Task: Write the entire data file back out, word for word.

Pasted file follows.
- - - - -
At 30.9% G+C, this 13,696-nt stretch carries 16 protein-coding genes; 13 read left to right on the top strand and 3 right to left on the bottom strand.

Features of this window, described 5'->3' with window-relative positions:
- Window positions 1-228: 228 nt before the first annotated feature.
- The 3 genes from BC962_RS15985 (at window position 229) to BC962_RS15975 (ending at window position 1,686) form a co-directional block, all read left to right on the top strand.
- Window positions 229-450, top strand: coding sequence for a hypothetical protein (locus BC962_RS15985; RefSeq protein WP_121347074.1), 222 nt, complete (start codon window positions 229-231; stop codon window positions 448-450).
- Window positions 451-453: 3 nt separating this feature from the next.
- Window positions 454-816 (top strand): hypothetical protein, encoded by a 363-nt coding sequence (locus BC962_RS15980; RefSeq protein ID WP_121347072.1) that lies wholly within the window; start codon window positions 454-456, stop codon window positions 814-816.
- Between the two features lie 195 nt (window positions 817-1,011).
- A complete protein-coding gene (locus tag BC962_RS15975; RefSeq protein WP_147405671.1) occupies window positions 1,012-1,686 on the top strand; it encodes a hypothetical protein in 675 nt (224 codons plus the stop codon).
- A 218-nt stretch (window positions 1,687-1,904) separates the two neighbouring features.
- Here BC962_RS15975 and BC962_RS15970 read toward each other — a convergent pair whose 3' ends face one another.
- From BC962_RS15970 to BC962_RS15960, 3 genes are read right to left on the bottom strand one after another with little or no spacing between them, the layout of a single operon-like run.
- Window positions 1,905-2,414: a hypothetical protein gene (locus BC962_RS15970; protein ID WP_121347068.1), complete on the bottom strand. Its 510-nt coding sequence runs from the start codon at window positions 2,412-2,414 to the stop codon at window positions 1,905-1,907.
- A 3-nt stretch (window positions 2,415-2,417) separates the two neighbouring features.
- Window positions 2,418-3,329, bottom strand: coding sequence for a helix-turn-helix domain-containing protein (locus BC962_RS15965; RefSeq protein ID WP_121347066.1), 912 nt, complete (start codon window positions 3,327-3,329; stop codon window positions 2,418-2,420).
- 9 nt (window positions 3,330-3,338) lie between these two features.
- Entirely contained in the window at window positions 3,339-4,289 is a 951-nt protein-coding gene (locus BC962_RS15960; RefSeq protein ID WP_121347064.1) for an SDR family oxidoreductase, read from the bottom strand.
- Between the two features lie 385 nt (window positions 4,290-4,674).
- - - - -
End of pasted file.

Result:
At 30.9% G+C, this 13,696-nt stretch carries 16 protein-coding genes; 13 read left to right on the top strand and 3 right to left on the bottom strand.

Features of this window, described 5'->3' with window-relative positions:
- Window positions 1-228: 228 nt before the first annotated feature.
- The 3 genes from BC962_RS15985 (at window position 229) to BC962_RS15975 (ending at window position 1,686) form a co-directional block, all read left to right on the top strand.
- Window positions 229-450, top strand: coding sequence for a hypothetical protein (locus BC962_RS15985; RefSeq protein WP_121347074.1), 222 nt, complete (start codon window positions 229-231; stop codon window positions 448-450).
- Window positions 451-453: 3 nt separating this feature from the next.
- Window positions 454-816 (top strand): hypothetical protein, encoded by a 363-nt coding sequence (locus BC962_RS15980; RefSeq protein ID WP_121347072.1) that lies wholly within the window; start codon window positions 454-456, stop codon window positions 814-816.
- Between the two features lie 195 nt (window positions 817-1,011).
- A complete protein-coding gene (locus tag BC962_RS15975; RefSeq protein WP_147405671.1) occupies window positions 1,012-1,686 on the top strand; it encodes a hypothetical protein in 675 nt (224 codons plus the stop codon).
- A 218-nt stretch (window positions 1,687-1,904) separates the two neighbouring features.
- Here BC962_RS15975 and BC962_RS15970 read toward each other — a convergent pair whose 3' ends face one another.
- From BC962_RS15970 to BC962_RS15960, 3 genes are read right to left on the bottom strand one after another with little or no spacing between them, the layout of a single operon-like run.
- Window positions 1,905-2,414: a hypothetical protein gene (locus BC962_RS15970; protein ID WP_121347068.1), complete on the bottom strand. Its 510-nt coding sequence runs from the start codon at window positions 2,412-2,414 to the stop codon at window positions 1,905-1,907.
- A 3-nt stretch (window positions 2,415-2,417) separates the two neighbouring features.
- Window positions 2,418-3,329, bottom strand: coding sequence for a helix-turn-helix domain-containing protein (locus BC962_RS15965; RefSeq protein ID WP_121347066.1), 912 nt, complete (start codon window positions 3,327-3,329; stop codon window positions 2,418-2,420).
- 9 nt (window positions 3,330-3,338) lie between these two features.
- Entirely contained in the window at window positions 3,339-4,289 is a 951-nt protein-coding gene (locus BC962_RS15960; RefSeq protein ID WP_121347064.1) for an SDR family oxidoreductase, read from the bottom strand.
- Between the two features lie 385 nt (window positions 4,290-4,674).